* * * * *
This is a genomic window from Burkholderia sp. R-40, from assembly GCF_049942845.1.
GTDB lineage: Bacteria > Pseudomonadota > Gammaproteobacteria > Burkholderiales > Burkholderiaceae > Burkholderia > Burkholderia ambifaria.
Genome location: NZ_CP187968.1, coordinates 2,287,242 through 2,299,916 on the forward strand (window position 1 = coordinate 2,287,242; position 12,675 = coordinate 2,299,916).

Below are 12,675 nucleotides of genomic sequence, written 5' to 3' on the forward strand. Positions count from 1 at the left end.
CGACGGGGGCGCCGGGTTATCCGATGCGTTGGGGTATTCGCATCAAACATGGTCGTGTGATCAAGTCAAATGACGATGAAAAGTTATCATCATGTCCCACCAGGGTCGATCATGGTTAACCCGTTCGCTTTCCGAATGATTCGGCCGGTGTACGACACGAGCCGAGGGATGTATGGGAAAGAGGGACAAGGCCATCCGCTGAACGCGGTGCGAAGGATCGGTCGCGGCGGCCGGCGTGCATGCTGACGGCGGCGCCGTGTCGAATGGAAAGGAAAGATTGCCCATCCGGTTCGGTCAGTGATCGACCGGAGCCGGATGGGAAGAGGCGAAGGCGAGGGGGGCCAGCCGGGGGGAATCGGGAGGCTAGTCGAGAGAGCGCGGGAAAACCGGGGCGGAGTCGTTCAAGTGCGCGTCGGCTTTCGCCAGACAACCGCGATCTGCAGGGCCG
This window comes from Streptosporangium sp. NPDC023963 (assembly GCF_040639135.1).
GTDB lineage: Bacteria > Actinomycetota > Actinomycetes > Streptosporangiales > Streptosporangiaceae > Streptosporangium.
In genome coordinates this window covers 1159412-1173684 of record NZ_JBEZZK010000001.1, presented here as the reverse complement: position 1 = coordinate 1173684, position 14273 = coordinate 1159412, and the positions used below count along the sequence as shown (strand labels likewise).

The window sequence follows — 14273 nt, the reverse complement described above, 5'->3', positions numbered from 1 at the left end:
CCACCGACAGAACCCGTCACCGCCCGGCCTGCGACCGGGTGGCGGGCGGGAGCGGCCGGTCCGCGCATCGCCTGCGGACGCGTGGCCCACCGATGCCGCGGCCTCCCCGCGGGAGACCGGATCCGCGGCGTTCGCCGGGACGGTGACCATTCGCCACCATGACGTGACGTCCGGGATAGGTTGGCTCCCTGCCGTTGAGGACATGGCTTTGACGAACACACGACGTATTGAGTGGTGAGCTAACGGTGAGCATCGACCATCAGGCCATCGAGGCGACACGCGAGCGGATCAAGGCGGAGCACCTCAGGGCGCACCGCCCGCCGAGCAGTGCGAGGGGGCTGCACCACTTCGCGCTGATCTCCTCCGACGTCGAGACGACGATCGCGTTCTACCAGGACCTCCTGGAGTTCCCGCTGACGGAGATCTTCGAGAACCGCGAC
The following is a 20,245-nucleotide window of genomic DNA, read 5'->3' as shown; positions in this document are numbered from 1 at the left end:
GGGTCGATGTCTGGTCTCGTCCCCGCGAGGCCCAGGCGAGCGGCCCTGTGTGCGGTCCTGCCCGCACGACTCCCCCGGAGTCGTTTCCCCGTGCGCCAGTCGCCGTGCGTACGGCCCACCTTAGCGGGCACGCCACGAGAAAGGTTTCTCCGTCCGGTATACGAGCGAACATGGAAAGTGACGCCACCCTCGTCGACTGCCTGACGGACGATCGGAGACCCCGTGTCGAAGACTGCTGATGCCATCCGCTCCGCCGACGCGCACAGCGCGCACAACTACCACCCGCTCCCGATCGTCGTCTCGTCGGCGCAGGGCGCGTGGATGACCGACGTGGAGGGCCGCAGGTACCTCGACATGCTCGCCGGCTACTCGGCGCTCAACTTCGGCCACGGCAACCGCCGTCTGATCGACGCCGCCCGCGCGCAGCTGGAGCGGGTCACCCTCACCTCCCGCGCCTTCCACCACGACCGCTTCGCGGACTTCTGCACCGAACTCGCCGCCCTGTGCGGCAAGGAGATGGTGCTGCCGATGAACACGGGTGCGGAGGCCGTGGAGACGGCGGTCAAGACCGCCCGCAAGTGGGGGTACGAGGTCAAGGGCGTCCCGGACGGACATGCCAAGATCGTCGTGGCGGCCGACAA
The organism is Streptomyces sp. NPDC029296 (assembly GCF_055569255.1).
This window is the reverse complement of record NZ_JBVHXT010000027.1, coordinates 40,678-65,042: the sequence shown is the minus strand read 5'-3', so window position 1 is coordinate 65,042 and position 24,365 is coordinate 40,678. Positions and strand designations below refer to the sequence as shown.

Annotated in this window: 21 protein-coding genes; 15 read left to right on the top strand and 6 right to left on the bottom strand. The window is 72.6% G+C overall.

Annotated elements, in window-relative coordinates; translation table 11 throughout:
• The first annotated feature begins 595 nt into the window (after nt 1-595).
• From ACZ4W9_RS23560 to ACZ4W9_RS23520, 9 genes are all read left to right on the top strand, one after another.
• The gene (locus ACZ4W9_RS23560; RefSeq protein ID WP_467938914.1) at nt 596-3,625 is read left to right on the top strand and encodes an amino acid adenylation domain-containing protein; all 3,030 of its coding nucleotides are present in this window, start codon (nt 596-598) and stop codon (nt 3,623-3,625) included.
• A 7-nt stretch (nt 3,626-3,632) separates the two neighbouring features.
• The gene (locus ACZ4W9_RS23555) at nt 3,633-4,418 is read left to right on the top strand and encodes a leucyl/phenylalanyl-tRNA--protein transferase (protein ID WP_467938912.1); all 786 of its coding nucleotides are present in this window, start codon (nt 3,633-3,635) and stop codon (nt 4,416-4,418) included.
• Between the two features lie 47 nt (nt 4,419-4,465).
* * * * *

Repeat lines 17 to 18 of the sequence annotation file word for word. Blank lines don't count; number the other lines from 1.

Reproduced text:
• The first annotated feature begins 595 nt into the window (after nt 1-595).
• From ACZ4W9_RS23560 to ACZ4W9_RS23520, 9 genes are all read left to right on the top strand, one after another.